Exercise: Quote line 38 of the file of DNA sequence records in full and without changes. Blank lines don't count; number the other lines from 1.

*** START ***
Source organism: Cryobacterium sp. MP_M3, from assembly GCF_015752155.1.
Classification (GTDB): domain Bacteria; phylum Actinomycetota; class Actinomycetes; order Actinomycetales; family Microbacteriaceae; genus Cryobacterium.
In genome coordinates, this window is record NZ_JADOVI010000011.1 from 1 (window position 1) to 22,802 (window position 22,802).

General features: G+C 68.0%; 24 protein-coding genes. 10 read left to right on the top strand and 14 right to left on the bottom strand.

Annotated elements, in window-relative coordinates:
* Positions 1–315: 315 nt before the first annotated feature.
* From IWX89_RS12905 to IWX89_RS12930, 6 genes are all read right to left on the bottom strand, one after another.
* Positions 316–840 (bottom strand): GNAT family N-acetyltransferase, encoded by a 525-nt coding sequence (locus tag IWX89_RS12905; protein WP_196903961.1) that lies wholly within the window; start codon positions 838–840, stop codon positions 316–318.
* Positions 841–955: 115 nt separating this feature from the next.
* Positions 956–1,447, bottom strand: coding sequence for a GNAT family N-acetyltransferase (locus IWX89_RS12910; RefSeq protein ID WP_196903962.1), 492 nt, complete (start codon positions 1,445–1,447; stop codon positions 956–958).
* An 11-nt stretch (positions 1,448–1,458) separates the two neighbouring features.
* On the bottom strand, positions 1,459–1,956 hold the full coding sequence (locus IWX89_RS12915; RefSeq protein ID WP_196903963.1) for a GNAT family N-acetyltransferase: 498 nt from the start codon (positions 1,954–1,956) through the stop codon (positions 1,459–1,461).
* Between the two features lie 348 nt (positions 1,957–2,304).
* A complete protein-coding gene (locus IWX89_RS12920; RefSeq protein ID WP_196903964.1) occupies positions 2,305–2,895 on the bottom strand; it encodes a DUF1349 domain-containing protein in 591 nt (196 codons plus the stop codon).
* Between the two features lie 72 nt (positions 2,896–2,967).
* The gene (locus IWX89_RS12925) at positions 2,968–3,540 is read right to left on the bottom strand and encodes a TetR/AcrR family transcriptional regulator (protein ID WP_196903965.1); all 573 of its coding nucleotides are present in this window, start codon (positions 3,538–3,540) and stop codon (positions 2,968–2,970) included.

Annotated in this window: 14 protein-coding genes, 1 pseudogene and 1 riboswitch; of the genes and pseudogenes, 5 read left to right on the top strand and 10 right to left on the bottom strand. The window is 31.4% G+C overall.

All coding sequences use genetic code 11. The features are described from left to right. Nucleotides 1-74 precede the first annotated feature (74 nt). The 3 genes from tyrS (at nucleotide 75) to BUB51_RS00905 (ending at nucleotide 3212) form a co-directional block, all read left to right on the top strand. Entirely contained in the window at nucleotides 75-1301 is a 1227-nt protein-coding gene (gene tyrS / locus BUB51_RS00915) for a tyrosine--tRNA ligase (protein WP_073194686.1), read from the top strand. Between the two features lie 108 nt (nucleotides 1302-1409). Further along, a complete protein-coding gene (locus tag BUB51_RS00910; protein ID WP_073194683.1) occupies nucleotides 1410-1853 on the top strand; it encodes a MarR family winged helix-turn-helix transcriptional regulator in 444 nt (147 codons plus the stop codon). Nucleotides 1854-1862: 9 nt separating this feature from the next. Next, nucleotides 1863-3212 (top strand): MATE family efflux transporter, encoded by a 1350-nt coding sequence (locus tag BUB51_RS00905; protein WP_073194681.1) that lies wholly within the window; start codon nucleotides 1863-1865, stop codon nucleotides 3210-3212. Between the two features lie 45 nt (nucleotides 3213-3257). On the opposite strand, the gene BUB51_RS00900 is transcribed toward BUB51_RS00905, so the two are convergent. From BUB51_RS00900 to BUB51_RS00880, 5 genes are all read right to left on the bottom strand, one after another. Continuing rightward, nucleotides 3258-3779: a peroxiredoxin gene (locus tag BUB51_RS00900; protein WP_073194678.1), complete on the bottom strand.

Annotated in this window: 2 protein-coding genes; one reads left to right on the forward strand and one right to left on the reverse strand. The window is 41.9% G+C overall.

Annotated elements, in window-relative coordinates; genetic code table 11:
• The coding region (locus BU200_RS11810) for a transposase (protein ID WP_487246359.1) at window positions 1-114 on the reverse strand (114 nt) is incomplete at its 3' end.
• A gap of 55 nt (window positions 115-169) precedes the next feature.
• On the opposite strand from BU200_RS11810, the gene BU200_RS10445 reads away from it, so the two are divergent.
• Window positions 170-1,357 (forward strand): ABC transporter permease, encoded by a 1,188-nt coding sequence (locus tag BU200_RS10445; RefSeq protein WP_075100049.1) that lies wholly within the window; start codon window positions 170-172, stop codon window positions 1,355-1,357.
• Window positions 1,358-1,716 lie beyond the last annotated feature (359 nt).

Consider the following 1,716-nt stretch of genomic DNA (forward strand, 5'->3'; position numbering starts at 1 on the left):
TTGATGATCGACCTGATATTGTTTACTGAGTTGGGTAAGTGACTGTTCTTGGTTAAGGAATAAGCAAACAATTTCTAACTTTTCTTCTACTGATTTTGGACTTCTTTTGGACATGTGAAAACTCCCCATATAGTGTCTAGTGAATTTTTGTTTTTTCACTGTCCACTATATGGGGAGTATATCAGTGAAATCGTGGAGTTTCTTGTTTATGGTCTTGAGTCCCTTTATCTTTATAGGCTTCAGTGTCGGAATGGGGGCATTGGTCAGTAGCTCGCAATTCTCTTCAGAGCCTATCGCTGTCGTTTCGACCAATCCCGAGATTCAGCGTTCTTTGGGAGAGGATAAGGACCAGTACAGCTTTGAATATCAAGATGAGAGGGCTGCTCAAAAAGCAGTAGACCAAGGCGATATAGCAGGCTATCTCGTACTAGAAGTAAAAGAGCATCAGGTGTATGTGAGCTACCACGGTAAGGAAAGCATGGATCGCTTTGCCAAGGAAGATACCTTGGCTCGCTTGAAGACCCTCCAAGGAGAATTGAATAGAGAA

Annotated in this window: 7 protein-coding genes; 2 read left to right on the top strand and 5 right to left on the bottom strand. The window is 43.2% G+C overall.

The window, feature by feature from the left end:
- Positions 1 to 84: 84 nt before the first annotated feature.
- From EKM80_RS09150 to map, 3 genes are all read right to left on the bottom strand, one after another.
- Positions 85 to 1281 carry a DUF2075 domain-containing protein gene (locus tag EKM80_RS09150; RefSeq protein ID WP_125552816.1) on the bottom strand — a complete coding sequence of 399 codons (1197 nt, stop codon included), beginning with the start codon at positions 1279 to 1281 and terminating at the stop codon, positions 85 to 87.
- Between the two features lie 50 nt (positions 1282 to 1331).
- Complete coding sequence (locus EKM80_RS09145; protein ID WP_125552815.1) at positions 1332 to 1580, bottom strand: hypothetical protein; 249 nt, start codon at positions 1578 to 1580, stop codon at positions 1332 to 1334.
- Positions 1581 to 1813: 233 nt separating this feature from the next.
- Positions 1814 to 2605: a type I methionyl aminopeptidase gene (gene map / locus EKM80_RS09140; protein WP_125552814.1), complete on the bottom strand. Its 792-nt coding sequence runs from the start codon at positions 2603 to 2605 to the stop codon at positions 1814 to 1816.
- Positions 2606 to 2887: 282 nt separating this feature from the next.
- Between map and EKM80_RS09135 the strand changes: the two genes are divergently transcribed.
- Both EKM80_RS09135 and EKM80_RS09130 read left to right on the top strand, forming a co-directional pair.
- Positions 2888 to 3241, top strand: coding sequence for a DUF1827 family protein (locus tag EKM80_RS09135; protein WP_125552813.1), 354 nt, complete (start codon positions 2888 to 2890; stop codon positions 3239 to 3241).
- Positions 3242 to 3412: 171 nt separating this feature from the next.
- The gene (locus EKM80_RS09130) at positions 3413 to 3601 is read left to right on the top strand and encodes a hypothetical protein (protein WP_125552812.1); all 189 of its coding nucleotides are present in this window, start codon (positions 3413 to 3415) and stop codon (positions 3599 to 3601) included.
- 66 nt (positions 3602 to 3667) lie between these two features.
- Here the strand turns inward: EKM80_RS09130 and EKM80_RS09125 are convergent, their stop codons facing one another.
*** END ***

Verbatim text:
- Between map and EKM80_RS09135 the strand changes: the two genes are divergently transcribed.